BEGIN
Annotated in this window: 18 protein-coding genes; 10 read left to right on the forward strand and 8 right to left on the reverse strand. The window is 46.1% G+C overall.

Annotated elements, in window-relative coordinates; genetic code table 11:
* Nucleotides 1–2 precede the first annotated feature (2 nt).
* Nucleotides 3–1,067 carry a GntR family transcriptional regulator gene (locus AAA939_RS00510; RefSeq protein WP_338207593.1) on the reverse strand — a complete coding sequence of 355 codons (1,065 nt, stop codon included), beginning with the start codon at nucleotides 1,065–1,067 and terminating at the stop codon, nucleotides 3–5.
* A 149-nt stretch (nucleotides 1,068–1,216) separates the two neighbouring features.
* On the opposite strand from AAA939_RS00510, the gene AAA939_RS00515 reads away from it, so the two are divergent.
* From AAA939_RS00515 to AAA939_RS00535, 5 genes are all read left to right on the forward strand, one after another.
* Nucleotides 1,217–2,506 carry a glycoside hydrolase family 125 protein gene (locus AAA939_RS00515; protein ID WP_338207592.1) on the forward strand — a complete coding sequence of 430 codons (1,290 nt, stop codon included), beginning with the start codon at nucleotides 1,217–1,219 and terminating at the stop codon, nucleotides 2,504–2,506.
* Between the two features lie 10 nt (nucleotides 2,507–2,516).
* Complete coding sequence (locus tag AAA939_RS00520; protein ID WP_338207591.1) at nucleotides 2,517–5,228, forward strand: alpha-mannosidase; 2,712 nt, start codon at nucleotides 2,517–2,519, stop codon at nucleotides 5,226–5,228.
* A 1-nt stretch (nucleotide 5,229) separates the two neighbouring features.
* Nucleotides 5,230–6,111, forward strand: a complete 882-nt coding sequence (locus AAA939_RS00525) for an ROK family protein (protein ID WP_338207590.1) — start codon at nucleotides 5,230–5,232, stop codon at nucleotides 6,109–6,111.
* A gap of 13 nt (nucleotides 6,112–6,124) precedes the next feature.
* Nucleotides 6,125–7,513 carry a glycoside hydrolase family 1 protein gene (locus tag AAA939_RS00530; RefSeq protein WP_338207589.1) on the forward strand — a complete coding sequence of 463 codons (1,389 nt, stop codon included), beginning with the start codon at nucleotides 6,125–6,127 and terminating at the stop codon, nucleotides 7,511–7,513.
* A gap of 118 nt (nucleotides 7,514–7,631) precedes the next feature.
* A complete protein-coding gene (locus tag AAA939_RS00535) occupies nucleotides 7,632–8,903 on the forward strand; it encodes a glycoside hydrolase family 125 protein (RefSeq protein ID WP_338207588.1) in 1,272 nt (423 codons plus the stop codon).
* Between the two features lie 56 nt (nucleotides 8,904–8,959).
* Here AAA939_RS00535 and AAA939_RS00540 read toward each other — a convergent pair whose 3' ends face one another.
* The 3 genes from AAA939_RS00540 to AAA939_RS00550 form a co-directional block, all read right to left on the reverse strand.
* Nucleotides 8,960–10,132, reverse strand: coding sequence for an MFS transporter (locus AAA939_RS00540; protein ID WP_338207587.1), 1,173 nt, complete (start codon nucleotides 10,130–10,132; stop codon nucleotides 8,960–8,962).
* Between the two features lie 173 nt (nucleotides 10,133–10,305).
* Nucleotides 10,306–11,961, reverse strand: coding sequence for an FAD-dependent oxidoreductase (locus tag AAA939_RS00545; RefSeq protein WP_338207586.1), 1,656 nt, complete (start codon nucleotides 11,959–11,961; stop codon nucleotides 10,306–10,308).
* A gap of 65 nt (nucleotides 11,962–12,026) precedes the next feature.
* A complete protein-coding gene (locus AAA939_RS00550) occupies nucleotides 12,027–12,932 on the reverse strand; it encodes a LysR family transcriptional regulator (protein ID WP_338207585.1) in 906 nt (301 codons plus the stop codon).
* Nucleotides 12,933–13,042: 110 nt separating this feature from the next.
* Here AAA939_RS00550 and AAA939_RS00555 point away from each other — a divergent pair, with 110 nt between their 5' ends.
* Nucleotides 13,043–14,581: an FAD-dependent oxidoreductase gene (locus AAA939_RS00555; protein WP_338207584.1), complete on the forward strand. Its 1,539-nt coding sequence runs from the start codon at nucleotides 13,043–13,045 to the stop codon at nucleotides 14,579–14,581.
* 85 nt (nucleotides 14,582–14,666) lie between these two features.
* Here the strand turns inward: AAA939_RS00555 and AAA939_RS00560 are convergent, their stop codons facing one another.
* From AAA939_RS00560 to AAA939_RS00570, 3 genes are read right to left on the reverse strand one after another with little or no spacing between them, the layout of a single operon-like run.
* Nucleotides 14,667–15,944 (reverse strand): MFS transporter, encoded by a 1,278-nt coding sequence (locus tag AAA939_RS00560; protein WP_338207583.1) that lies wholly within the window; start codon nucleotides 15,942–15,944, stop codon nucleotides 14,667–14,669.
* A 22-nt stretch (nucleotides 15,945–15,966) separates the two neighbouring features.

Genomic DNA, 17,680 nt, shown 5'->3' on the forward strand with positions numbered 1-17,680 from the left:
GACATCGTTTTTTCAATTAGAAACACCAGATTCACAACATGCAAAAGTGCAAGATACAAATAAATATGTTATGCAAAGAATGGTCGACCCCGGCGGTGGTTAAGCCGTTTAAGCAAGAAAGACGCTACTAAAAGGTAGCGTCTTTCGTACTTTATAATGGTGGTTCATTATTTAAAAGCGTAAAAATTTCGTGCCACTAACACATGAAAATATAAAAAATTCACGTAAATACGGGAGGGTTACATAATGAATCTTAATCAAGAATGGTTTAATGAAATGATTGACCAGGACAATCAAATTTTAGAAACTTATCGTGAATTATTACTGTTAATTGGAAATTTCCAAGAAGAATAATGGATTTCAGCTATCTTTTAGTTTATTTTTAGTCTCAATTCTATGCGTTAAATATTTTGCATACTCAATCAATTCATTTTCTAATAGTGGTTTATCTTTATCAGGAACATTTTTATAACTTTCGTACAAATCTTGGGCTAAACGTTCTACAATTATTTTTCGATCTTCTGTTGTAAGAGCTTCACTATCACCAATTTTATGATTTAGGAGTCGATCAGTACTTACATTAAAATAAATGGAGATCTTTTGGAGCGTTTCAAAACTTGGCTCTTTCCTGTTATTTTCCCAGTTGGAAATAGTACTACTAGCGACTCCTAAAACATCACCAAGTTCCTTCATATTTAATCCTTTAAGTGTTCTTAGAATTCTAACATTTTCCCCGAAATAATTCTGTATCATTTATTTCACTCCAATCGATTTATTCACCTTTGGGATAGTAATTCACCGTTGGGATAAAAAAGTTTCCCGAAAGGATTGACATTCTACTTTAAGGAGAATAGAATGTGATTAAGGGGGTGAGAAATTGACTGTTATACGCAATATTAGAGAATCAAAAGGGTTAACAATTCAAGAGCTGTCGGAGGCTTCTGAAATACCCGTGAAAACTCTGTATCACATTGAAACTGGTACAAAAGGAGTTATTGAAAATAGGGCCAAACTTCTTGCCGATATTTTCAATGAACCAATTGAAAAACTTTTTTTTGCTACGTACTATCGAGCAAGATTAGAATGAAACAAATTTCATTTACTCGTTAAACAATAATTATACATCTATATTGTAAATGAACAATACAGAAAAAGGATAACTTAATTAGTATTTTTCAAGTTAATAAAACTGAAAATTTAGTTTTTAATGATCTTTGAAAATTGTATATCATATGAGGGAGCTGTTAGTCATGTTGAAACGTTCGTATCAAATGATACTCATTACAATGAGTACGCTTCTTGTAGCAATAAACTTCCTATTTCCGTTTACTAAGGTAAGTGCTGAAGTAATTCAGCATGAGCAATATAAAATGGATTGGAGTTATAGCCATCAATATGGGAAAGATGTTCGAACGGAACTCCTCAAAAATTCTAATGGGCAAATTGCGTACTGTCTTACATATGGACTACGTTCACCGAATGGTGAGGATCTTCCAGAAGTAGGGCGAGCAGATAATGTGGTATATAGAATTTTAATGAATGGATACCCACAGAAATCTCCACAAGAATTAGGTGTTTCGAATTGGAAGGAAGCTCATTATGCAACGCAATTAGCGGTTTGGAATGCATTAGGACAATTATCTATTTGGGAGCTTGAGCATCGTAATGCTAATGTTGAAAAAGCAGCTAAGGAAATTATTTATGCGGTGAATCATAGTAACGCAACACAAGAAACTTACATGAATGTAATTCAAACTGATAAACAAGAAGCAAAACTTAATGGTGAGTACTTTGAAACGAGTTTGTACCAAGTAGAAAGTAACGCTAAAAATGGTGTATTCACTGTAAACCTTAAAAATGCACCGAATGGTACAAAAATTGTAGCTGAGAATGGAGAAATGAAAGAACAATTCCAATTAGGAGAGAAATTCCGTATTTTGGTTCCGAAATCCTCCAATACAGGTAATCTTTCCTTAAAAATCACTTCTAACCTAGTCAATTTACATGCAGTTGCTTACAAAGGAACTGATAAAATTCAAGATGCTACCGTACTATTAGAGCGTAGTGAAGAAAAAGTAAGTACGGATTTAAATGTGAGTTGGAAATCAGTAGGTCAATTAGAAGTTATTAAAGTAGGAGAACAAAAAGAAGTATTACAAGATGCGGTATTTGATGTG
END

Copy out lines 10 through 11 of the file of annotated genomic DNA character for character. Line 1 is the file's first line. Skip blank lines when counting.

* Complete coding sequence (locus tag AAA939_RS00520; protein ID WP_338207591.1) at nucleotides 2,517–5,228, forward strand: alpha-mannosidase; 2,712 nt, start codon at nucleotides 2,517–2,519, stop codon at nucleotides 5,226–5,228.
* A 1-nt stretch (nucleotide 5,229) separates the two neighbouring features.